In 2014, the first interferon-free treatment options for chronic Hepatitis C (CHC) became available in Europe introducing a new era of highly effective and well tolerated oral treatment options for CHC. The data from the cross-sectional study CURRENT-C highlights the epidemiological characteristics of patients with CHC in Germany. During the period that the study was conducted, the approval of the combination drugs for the treatment of CHC was imminent.Between June and November 2014, 1471 CHC-patients not receiving anti-HCV treatment were included nationwide in 40 German centers specializing in viral hepatitis. The mean age was 52.4 years with 41.2 % of the patients being female. Presumed route of infection in male patients was most frequently drug use (46.2 %) and blood products in females (22.8 %). The route of infection was unknown in 28.2 % of male and 43.1 % of female patients. Compared to male patients, female patients were older (55.6 vs. 50.1 years) and longer diagnosed with HCV (18 vs. 15 years). First language of the patients was most frequently German (72.2 %), followed by Russian (14.2 %), and Polish (2.9 %). HCV genotype (GT) 1 was found in 73.8 % (1a 29.0 %, 1b 38.4 %), GT2 in 3.5 %, GT3 in 18.3 %, GT4 in 4.2 %, GT5 in 0.2 %, and GT6 in 0.3 %. Liver cirrhosis was diagnosed in 15.7 % of the patients (17.1 % male, 13.7 % female). 43.2 % of the patients had already received HCV treatment, most frequently dual therapy with pegIFN + RBV (75.8 %) or triple therapy with telaprevir or boceprevir (20.3 %). Compared to treatment-naïve patients, pretreated HCV patients were older (55.1 vs. 50.3 years) and more frequently had liver cirrhosis as clinical diagnosis (22.2 % vs. 10.8 %). Patients scheduled for HCV treatment within the next 3 months had higher rates of pre-treatment (49.4 % vs. 37.0 %), and liver cirrhosis (21.4 % vs. 10.0 %).Compared to epidemiological data of Hüppe et al. 1 from 2003 to 2006, Klass et al. 2 stated in 2012 in a comparable setting that the German CHC population were older and had more advanced liver disease. The current data seem to support this ongoing trend towards more difficult to treat patients with an urgent need for new treatment options.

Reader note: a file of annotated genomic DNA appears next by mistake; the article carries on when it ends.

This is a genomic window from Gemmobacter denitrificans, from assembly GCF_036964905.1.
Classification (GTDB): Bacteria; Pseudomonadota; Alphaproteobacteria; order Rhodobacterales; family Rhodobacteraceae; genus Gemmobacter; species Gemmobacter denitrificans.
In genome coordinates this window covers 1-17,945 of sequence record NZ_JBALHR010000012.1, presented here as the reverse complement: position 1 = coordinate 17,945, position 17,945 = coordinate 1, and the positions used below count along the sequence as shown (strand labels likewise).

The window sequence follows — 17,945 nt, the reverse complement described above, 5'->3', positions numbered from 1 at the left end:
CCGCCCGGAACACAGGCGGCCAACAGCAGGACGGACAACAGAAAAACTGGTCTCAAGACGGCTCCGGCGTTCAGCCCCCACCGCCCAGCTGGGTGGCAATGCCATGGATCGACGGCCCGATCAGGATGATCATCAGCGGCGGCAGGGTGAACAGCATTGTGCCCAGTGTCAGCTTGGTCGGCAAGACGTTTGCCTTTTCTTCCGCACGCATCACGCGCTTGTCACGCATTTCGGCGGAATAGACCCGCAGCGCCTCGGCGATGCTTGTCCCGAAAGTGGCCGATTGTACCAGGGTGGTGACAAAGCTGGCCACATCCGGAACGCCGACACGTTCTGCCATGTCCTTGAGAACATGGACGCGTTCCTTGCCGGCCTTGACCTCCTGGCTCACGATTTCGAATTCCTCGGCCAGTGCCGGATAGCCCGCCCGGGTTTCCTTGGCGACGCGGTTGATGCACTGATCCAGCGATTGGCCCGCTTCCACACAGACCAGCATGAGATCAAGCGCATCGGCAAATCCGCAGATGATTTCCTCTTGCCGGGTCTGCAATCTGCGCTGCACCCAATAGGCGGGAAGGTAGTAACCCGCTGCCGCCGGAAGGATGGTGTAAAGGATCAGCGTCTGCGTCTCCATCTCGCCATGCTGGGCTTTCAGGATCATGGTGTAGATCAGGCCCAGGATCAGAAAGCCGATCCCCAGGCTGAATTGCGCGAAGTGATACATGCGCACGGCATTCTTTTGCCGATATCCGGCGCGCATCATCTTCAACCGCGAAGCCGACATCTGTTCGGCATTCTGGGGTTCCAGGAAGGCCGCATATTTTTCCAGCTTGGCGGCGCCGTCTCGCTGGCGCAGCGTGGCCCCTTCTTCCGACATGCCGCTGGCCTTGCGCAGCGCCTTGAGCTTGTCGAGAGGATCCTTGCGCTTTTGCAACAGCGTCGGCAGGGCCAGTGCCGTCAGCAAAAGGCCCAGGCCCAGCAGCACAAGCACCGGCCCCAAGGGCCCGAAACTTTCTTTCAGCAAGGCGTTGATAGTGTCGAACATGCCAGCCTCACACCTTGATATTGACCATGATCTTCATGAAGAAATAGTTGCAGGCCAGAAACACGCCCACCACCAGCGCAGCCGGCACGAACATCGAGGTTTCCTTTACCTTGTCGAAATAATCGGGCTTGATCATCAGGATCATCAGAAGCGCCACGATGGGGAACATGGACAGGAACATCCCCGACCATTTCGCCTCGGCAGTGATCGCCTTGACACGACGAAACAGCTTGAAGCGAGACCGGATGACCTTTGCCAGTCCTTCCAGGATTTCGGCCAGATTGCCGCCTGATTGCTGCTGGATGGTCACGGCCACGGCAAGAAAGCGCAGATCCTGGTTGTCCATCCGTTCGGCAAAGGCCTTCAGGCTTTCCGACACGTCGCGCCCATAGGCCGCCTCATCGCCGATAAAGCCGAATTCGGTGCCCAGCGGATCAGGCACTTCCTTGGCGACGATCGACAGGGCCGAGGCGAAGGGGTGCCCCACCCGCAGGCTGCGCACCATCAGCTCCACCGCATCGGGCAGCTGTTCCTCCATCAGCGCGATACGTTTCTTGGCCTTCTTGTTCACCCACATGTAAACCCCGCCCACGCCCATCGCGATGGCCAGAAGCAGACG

Chronic hepatitis C patients prior to broad access to interferon-free treatments in Germany.